Your lifestyle habits may be the reason why you always feel tired. A registered nutritional therapist shares the most common reasons why people feel tired and how to boost their energy levels.
Jackie Lynch wrote in her book “Va Va Voom: the 10-Day Energy Diet” some of the lifestyle habits that people make that make them wired. Here are six lifestyle habits that zap your energy:
Eating less protein – One of the responsibilities of protein is to fill you up and energize you during a busy day. It is also involved in the regulation of blood sugar as it helps to slow down the release of carbohydrates in the body, ensuring more sustained energy. If you lack protein, you may lack muscle tone, crave for sugar or carbohydrates, or have brittle nails. Eating protein-rich foods, such as meat, fish, eggs, pulses, quinoa, nuts, and seeds, will help balance blood sugar levels and energize you.
Following a low-carbohydrate diet – Carbohydrates are needed for mental and physical energy. Thus, a low-carbohydrate diet can make you feel bloated, get easily sick, or reduce low physical performance. To sustain energy, the best option is to eat fiber-rich complex carbohydrates that do not burn quickly, such as whole grains, vegetables, and pulses.
Consuming too much caffeine – Over-relying on caffeine can lead to insomnia or poor sleep quality, feeling wired, and nervousness or anxiety. Caffeine can provide a fast energy boost, but excessive amounts can be bad. It stimulates insulin response, which removes sugar from the blood. Thus, too much caffeine can result to a drop in blood sugar and energy depletion. Moreover, caffeine can prevent the body from absorbing plant sources of iron, inhibiting the production of hemoglobin and the transportation of oxygen — which are need for the cells to produce energy. Limit your intake of coffee, tea, energy drinks, cola, and chocolate to avoid energy depletion.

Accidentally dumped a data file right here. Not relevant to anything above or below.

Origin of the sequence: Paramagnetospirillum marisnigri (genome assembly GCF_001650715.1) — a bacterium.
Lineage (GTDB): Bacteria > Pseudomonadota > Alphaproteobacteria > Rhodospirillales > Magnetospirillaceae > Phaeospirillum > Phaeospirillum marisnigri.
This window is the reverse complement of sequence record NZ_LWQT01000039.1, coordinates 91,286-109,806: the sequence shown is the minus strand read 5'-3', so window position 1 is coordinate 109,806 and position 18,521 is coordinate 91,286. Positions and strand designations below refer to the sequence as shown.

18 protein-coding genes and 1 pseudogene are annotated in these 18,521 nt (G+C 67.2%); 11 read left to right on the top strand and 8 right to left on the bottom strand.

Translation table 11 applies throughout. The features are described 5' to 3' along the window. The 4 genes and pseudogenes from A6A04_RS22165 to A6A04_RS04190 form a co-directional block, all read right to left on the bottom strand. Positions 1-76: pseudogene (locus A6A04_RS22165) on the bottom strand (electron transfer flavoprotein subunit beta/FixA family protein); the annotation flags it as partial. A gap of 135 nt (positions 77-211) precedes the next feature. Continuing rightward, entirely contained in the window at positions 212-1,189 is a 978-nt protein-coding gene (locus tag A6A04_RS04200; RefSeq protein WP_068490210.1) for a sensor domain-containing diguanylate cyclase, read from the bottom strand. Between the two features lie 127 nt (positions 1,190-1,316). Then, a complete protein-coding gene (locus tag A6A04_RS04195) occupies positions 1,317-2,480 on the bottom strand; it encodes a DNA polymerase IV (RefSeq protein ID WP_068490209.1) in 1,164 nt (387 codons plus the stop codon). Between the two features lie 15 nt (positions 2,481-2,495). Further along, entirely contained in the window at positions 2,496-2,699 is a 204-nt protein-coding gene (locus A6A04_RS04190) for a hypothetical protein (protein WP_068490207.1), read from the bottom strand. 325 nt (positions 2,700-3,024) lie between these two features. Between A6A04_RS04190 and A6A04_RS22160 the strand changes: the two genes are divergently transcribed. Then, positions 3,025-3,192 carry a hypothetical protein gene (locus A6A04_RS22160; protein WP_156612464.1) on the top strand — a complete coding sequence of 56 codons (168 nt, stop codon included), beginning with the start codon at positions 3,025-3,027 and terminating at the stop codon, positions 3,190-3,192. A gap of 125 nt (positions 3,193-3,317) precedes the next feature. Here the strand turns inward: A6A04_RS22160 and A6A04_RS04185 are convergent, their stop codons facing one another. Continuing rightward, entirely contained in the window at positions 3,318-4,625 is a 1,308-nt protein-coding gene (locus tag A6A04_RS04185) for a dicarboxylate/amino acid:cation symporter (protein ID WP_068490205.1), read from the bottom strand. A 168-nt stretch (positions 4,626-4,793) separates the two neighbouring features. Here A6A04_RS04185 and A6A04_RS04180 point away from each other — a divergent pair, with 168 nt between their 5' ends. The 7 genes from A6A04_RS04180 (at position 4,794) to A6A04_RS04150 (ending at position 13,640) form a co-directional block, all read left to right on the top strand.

Being physically inactive – If you do not move enough, you may experience pain in the lower back, constipation, or sluggishness or lethargy. Moderate exercise can energize you when you feel tired. It enhances circulation, transporting oxygen throughout the body to help in energy production. Regular exercise helps to lower stress levels that takes up energy, and improves mental energy by releasing serotonin and endorphins. Moreover, light exercises can also boost energy levels by about 20 percent. To relieve sluggishness, a brisk 15-minute walk daily can help.
Not drinking enough water – Staying hydrated is important because water supports the circulatory system, which transports nutrients and oxygen throughout the body so the cells can produce energy. Dehydration can reduce strength, speed, and stamina, as well as impair mental energy. The amount of water needed by the body depends on a person's age, build, level of physical activity, and environmental temperatures.
Depending on alcohol to unwind – If you habitually drink a glass or two of wine every night can affect your long-term energy levels. It may relax you and help you fall asleep faster, but it may make you feel unrefreshed when you wake up. Moreover, alcohol intake can deplete B vitamins, which is involved in energy production. Moreover, the combination of sugar and stimulants in alcohol interrupts blood sugar levels, which leads to a blood sugar crash and energy slump. Furthermore, it disrupts energy metabolism. To avoid these, do not drink alcohol for at least three consecutive days.
Eating or drinking energy-rich foods is an alternative way for a healthy, natural energy boost. These include lemon water, fresh fruits, nuts, dark chocolate, whole-grain toast, cardamom, asparagus, sauerkraut, brown rice, and spinach.